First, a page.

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Amelia O’Driscoll, Marie Twomey and Ruth Brenock  who took part in a fashion shoot for the Echos’s Forever Young supplement.Pictured at Studio Danu by photographer: Michael O'Sullivan /OSM PHOTO
Amelia O’Driscoll, Marie Twomey and Ruth Brenock  who took part in a fashion shoot for the Echos’s Forever Young supplement.Pictured at Studio Danu by photographer: Michael O'Sullivan /OSM PHOTO
SOCIAL BOOKMARKS

John Dolan: People try to put them down... I’m talkin’ ’bout the older generation!

“Inside every old person is a young person wondering what happened.”

IT’S a funny thing ageing, it creeps up on you when you’re not looking, then... boo! You’re not young any more.

You don’t even think about it from one year to the next, then, suddenly, boom. Someone dies, or has a baby, or you realise something you thought happened last Tuesday week has featured on 'Reeling In The Years'.

Milestone birthdays don’t help, I was 50 this year and it triggered a lot of thoughts about life, ageing, and the Grim Reaper.

Then again, they say old age is always 15 years older than you... so, if you’re reading this (assuming you remembered where you left your reading glasses) and you’re 75, then, sorry, but to me you’re old — although, to you, only someone who is 100 is old!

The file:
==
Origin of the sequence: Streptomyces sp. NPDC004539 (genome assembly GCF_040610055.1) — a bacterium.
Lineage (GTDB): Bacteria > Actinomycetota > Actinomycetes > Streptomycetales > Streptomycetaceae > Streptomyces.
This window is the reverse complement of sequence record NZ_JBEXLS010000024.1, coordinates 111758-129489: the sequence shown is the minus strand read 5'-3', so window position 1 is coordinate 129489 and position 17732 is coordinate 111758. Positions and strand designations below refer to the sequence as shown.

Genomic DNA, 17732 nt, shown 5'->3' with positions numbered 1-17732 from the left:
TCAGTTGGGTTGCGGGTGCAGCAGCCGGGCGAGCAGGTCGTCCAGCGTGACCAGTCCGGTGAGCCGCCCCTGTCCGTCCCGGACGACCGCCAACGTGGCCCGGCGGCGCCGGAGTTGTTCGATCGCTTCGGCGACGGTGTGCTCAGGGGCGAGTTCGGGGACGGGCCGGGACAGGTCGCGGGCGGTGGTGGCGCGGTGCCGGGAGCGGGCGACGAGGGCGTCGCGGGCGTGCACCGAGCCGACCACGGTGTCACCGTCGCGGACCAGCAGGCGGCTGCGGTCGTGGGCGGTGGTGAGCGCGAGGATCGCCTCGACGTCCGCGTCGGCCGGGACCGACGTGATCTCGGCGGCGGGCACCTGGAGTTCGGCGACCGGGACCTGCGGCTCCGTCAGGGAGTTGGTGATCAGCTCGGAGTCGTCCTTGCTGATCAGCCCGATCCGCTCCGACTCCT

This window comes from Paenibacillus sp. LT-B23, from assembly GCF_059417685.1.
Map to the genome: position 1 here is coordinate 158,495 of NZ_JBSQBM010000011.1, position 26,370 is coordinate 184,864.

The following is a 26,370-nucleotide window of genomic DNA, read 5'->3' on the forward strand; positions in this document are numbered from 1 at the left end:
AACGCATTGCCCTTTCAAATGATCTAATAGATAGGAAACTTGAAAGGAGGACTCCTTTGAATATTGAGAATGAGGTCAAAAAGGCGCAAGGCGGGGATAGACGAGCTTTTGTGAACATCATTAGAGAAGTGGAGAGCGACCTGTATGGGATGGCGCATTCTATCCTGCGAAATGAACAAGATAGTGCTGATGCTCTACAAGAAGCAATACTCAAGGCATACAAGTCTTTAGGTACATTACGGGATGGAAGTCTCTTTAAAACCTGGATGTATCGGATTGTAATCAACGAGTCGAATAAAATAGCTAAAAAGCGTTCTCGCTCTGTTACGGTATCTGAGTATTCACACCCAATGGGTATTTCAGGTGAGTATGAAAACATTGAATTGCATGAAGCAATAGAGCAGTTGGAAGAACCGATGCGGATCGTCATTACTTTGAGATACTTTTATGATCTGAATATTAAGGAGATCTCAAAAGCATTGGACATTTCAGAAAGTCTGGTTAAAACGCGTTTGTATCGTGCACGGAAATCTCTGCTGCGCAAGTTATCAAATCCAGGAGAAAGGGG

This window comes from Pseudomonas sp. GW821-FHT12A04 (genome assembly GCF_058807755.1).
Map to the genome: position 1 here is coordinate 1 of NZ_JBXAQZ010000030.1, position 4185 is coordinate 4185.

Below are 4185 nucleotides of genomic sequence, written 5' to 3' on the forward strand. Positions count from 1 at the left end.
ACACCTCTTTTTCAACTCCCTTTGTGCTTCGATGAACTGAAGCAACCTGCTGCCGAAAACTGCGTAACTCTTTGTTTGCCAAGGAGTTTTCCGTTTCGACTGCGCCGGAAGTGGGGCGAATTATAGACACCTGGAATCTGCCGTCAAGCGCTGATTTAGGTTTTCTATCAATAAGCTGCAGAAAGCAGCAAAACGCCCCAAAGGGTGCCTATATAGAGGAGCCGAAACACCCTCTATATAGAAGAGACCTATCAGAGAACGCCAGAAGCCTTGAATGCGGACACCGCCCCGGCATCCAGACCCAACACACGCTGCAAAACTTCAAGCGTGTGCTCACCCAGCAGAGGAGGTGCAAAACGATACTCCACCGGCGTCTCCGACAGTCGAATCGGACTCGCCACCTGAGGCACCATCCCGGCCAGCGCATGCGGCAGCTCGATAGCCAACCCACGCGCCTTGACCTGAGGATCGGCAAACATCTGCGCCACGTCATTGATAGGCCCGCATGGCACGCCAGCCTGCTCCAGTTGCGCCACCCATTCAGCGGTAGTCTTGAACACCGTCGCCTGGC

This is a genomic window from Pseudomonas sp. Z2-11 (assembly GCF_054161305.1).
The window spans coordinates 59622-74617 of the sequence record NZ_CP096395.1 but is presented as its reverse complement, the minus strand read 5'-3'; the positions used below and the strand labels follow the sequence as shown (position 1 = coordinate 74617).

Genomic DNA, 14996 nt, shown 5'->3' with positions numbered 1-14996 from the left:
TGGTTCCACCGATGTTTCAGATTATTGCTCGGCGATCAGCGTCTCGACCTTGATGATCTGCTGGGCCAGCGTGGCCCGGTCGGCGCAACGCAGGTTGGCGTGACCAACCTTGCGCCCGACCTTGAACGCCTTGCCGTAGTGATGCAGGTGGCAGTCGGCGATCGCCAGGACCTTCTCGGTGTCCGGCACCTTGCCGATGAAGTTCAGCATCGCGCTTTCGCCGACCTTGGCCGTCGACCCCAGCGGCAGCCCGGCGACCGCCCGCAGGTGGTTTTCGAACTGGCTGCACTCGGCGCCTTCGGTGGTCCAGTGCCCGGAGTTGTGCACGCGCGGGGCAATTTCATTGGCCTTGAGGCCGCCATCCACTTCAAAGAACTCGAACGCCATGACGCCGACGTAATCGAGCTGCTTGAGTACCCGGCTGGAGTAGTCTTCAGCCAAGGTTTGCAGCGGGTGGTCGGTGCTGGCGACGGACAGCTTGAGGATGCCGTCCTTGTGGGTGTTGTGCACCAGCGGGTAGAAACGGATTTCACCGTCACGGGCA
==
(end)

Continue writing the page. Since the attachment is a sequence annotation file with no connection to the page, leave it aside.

On the flipside, 35-year-olds reading this (almost certainly online, rather than in print), think I’m a fogey who should be put out to grass.

Weirdly, then, in my 50-year-old eyes, Roger Daltry — The Who singer who famously stuttered his way through My Generation in the 1960s — is officially old, as he is 75. Ditto Diana Ross, Mary Robinson, Gladys Knight, and Michael Douglas. All 75, all fogeys, to sprightly little me.

I had one of those ‘where has the time gone’ moments a few months ago, when an old guy called Colin Thackery won the TV show Britain’s Got Talent.

Colin warbled through a song tribute to his late wife, dressed in the red uniform of a UK Chelsea Pensioner, medals pinned smartly to his pristine tunic.

I remembered seeing these guys at war commemorations in my childhood, when they were mostly made up of World War I veterans.

Colin was referred to as a war hero... and I realised, with a jolt, that this elderly man before me couldn’t even have taken part in World War II. At 89, he was a mere callow youth of 15 when that conflict ended.

It turned out that Colin was a hero of the Korean War of the 1950s, a noble enough battle at the time between the free West and communism, but hardly as evocative as D-day in people’s minds.

I did some more maths, and concluded that any soldier who even took part in the final year of World War II must now be in their nineties. Age shall not wither them indeed.

It’s been a bad few weeks for older people, as the younger generation, instead of starting new dance crazes and moping around the house accusing parents of being “so unfair”, have formed themselves into a movement agitating for action on climate change.

With 16-year-old Swede Greta Thunberg as their lightning rod, they have been accusing older people of wrecking their planet, their futures, and perhaps also their ‘buzz’, whatever that is.

Make no mistake, when the fiery Greta accused world leaders of stealing her dreams and childhood “with your empty words”, she was effectively addressing all the planet’s adults.